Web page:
ABC Conversation Hour re-visited

Yesterday I did Radio National and local radio on Conversation Hour on the ABC, Australia’s national broadcaster, this time with Brisbane’s Sarah Kanowski, who is standing in for the usual host Richard Fidler (who is away in Iceland). Sarah proved to be as empathetic as Richard. You can listen here

The last Conversation Hour I did was with Fidler, in 2008, around the publication time in 2008 of LIFE IN SEVEN MISTAKES. This is a novel about a disastrous family Christmas on the Gold Coast, and I was living in London then, still married, still writing, the mother of two young boys. Here’s that interview
here )

Posted in 2014 Susan Johnson new novel, books; authors; Australia, Life; birth; marriage; divorce, London; Sussex, Memory, recto-vaginal fistula; Dr Catherine Ham;lin; fistula clinic; A Better Woman; Petja Grafenauer; Polish translation, The Courier Mail, The Landing; Allen and Unwin; Susan Johnson new novel; 2015, women and ageing, writing | Tagged , , , , | Leave a comment

New book time….

You’d think that after ten books, publication time would get easier, wouldn’t you?

For every writer I know, it’s still a stomach-churning, vertiginous moment. It’s not exciting — as many suppose — for me, it’s as if someone has lifted the rock (or the shell) I’ve lived under, leaving me quivering, and exposed.

Don’t think I’m not aware of the paradox of writing something for public consumption and then — blimey! — what, you mean the public are actually going to read the damn thing?

That’s the curious ambivalence at the heart of many writers: the compulsion to create, closely followed by the compulsion to run for the hills. I have discussed here and elsewhere that I (probably) wouldn’t write if I wasn’t published — or even possibly if I was self-published — because, for me, a deep part of the compulsion to create is bound up in having a voice that is heard. In other words, I am not interested in merely listening to the sound of my own voice, or shouting in a cupboard, I am interested in engaging in conversation and being part of a broader world.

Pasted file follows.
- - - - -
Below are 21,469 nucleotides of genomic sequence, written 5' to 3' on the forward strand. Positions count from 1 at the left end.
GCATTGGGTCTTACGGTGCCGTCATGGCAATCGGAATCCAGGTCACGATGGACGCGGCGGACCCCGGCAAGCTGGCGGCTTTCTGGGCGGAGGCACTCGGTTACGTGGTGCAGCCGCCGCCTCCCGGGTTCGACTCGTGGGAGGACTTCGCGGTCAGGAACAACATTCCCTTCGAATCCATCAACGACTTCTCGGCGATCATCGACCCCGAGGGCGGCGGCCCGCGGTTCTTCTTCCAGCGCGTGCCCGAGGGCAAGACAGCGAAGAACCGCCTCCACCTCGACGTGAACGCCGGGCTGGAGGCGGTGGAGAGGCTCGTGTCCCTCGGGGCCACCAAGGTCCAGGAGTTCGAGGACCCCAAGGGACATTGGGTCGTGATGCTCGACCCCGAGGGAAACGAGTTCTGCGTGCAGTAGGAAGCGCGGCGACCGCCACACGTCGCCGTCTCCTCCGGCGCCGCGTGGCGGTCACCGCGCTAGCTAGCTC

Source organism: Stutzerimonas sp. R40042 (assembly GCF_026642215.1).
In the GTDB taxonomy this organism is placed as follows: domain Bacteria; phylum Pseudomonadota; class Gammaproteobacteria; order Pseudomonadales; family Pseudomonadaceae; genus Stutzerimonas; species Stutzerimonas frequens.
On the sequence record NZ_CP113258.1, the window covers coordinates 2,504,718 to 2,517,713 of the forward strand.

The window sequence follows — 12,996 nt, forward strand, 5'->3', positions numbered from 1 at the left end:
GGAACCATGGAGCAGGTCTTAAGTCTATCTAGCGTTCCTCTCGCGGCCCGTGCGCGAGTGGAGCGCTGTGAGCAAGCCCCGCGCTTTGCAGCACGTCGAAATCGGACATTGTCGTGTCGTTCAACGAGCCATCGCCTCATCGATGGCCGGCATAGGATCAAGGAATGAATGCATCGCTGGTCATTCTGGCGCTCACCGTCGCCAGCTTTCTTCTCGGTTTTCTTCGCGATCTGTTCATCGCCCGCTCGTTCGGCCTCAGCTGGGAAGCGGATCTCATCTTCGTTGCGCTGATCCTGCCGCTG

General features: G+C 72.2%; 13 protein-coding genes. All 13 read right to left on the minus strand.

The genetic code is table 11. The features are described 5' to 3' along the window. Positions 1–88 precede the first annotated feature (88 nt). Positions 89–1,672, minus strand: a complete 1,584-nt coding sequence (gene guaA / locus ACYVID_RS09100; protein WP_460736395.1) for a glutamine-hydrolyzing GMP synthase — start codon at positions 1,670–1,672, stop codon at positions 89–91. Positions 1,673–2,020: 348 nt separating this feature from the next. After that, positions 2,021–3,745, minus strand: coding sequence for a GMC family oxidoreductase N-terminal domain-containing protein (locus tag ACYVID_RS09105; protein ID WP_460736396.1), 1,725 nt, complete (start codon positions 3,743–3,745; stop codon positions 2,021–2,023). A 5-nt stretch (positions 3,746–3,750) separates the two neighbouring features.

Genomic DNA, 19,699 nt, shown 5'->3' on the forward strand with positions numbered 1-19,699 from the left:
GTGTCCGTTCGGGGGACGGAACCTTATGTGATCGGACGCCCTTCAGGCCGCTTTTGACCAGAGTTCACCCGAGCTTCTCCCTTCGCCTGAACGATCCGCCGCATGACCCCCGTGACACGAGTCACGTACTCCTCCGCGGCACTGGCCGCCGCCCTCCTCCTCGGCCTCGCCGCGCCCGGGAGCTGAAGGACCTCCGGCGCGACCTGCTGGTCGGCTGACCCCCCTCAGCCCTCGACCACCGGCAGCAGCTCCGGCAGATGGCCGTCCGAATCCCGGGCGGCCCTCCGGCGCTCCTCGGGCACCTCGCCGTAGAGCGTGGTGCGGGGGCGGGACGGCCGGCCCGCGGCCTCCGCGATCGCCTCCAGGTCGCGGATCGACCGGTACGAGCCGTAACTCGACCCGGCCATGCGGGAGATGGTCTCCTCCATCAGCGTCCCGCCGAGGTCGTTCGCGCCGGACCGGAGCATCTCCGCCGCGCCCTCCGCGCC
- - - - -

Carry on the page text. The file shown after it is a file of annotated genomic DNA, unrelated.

Which means that for me the act of writing is closely bound up with connection to readers. All writers are readers first and foremost, a reader brought to joyous life by the miraculous act of reading, the transmission of some profound understanding of our joint humanity suddenly made clear. Books made me — to steal a phrase — and the experience of understanding what it means to be alive and breathing that I gained from reading MIDDLEMARCH or MADAME BOVARY or MONKEY GRIP is intrinsically bound up in the creation of me as a writer.

So — a paradox. You can’t make an omelette without breaking eggs, and you can’t write a book without a reader. There you have it, one exposed and quivering writer, devoid of her rock, getting used to the blinding of the light. I’ve done it before, and I’ll do it again — just give me a minute, will you, to adjust to the sudden exposure.

Posted in 2014 Susan Johnson new novel, books; authors; Australia, The Landing; Allen and Unwin; Susan Johnson new novel; 2015 | Tagged , , , | 2 Comments

Looking back

Yesterday, at the Tate Modern, I noticed some words of Kurt Vonnegut’s from his war novel SLAUGHTERHOUSE FIVE. They were written on a wall, just near a new graphic show, and they read: “People aren’t supposed to look back.” There’s usually a good reason why this is true, and there’s usually a good reason why it is irresistible not to (pillars of salt etc..)

My relationship with London is complicated. It’s like an old lover, a former boyfriend: you can remember the feeling of being in love, the memory of it is in your body, but you can no longer recall the exact details. All you remember is the joy and misery of it. This place sort of broke me; it was where my marriage ended and where my children spent their childhoods. It was a place I came to with such hope.

I can still see its beauty. I can still stand in my favourite bookshop in the whole world, the London Review of Books bookshop just near the British Museum in Bloomsbury, and remember exactly why I love London, its literary culture, its wide, expansive romance with its literary heritage, and how seriously some of its citizens take the beauty and meaning of books. I love the fact that Craig Raine’s feud with the TLS is a matter of interest to the bookseller at the LRB and that he knows exactly which edition of Arrete one might find a certain review. I met James Salter there once.

I love the fields of Sussex, which of course is not London, but close enough, commutable enough for my friend Adam to travel here to work every day.

I love Tate Britain, too, as well as Tate Modern, but not as much as I love the National Portrait Gallery. I never forget that London is a hard city, not a million miles from Hogarth’s London, or Dickens’ London, or the rickety, poverty-struck London of my forebears, who left Southwark in the 1850s with a bag full of hope, bound for Australia. The house is still there, just beyond Waterloo Station, grim, grim, grim.